Back to basics: restarting my Arab mare! Long post!
Last November, I bought an eleven year old Arab mare from a supposedly private seller, who claimed that she was moving abroad in the next month and hence needed to rehome her quickly. Home was more important than price, so she offered the mare to me for what equated to meat money. (Yeah, I know, gift horses, etc...)
The mare was described as being a sensible hacking horse, bombproof in traffic, but had done very little else due to the seller having been too busy with work, etc. Never bucked, reared, bitten or napped, etc, but could be forward going and sharp, so not a complete novice ride. Fair enough, I can handle that.
Well, nine months on, and I now know that the seller was in truth a dealer. And that the mare was used as a broodmare, and occasionally hacked out for half an hour or so. Say once every three or four months. (The seller admitted this a few weeks after I bought her, btw.) Cue emergency vet exam in case of foal - thankfully no!
Contrary to what the seller claimed, my mare does not have a rub on her flank from a non-slip pad. What she has, according to my vet, is a melanoma. Which we are now treating, at our own expense, as insurance regard it as pre-existing and won't cover it - fair enough. Just sad that she never got treatment for it before. Especially since she has since admitted that she knew it wasn't a rub but in fact a melanoma.
Regarding lunge work, well this little horse is terrified of any sort of whip, especially lunge whips. After much desensitising, she now copes with the presence of basic riding crops, but freaks out if they are used on her or if she hears the noise of one. We are still working on the lunge whip. She will sniff one now, and doesn't totally panic at the sight of them, though she still goes rigid. Today, she actually stood still and let me stroke her withers with one. So progress is being made.
My mare has now lost her winter coat of course. Beneath it were several horrible scars - covering the insides of her hind legs. They look as if she was caught up in something: most likely barbed wire. She gets very stiff through her hind quarters if she is kept in too much.
She also has a small scar running down from beneath her right eye. She was extremely head shy at first, but over the past two weeks we have finally progressed to being able to touch her ears, poll and face.
At the moment, she is having time off in the field due to her having been trimmed too severely by the farrier. I told him just to check her over and rasp her hooves but he trimmed as if he was going to shoe her - she is barefoot. So she is footy on hard surfaces.
My OH and I have been talking things over with the vet and our instructors. First off, the vet has stated that she can only ever be ridden with a special thick pad, that has a section cut out of it to protect the melanoma from rubbing. He doesn't want to try surgery as it has a 50/50 chance of making thongs worse rather than better. If the melanoma starts to show signs of irritation, then we are to quit riding her entirely. She could be bred from again though.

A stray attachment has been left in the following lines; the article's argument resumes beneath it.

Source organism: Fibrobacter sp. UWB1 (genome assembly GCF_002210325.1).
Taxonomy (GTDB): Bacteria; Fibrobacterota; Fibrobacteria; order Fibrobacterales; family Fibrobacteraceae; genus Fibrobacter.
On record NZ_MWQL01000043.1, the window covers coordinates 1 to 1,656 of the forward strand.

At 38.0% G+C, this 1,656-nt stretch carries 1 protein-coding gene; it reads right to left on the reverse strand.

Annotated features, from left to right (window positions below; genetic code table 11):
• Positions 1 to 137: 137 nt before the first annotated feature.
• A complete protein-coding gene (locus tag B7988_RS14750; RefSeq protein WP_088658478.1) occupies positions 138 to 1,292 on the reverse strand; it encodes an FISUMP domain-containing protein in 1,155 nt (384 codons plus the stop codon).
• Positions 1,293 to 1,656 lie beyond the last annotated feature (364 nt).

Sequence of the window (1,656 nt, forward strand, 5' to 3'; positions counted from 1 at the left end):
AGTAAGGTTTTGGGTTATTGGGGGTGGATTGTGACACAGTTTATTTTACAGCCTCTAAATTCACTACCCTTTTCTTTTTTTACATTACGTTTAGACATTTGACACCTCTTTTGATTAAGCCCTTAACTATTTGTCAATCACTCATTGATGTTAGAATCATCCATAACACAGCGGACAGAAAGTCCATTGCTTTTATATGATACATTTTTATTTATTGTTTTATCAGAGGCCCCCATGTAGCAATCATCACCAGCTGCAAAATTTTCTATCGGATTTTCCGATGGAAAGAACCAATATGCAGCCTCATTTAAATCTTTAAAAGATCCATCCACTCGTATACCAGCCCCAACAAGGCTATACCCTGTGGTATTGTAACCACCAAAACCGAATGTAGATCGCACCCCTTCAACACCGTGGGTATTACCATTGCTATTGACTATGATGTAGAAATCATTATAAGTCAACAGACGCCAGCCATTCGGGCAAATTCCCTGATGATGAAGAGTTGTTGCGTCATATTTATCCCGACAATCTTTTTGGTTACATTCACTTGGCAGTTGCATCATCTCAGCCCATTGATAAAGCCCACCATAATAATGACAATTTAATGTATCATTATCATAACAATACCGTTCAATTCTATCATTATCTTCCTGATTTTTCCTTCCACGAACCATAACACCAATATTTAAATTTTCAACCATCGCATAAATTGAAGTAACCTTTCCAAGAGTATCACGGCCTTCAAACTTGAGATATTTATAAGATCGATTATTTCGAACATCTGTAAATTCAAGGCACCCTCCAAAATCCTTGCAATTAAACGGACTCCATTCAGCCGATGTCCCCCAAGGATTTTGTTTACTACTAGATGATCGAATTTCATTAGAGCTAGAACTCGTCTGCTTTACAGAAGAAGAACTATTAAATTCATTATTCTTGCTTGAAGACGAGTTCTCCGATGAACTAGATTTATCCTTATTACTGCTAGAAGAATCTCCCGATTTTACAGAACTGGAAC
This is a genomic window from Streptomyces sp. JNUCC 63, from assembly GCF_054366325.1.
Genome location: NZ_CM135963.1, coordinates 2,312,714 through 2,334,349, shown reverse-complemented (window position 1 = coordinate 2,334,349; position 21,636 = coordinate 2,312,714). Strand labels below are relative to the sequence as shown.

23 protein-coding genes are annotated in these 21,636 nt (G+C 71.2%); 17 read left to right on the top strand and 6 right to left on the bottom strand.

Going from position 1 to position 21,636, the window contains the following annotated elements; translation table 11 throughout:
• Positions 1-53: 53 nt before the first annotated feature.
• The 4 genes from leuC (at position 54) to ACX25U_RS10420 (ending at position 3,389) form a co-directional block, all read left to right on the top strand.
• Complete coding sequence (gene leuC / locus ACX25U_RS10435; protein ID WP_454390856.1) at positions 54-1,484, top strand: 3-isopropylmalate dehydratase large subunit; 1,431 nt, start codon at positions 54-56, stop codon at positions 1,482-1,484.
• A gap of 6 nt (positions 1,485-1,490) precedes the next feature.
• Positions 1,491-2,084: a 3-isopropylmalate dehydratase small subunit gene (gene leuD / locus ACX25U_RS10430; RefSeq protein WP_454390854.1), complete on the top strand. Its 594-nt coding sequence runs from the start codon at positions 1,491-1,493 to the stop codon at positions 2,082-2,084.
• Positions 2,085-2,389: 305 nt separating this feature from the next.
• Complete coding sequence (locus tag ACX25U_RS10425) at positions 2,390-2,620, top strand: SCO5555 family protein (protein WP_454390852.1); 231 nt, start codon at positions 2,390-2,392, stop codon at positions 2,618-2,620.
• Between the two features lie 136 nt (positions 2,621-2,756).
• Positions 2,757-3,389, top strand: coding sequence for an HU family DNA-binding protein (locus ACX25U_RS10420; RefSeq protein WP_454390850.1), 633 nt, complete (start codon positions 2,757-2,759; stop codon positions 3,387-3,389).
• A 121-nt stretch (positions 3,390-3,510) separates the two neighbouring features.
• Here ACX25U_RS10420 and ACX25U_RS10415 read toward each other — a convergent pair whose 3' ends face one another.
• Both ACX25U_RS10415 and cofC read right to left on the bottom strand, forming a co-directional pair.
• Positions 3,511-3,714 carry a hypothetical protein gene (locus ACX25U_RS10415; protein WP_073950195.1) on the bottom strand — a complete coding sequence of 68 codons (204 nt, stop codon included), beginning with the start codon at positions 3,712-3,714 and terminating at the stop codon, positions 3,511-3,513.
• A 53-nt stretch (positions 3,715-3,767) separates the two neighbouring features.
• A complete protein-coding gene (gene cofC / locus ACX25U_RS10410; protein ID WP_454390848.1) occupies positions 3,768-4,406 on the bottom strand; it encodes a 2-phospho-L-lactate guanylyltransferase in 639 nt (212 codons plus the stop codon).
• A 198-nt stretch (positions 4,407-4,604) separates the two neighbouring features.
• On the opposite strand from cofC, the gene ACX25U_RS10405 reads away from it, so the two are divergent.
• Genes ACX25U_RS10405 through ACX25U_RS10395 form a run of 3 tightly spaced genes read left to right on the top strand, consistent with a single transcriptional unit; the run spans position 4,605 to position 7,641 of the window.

Our instructor thinks she is a very tough ride, but that there is no badness in her. Basically, the horse doesn't know most of the basic stuff that she should for being used as a riding horse. So she thinks we either need to sell her, or reschool her properly.
Well, as you can guess from the title, we decided to reschool. She is pretty much unsaleable as she is, unless we lied about her health and other issues to another gullible person...not going to happen. There is one lady who might want to buy her as she owns her half-brother. She wants to breed from her, and depending on the melanoma do long distance riding. But she isn't sure if she wants to buy or not. And the longer she takes to decide, the less inclined I am to sell to her. It's been two weeks since she came to view her, btw. I'm sort of writing her off as a no-show by this point, as still no word on her decision either way.
So this is going to be my thread about reschooling her. We are taking her right back to basics, from the ground up. I'm selling all my dressage equipment and we will be training her to western riding instead. I have an old western saddle that we have used on her once or twice before. She is far happier in it than in the dressage saddle, which she flinches at the sight of. With the western she is completely relaxed.
Wish us luck! Tips and advice very welcome...oh, and she respects my space now too, if anyone remembers how things were before!
A moment of patience is worth an hour of wrath...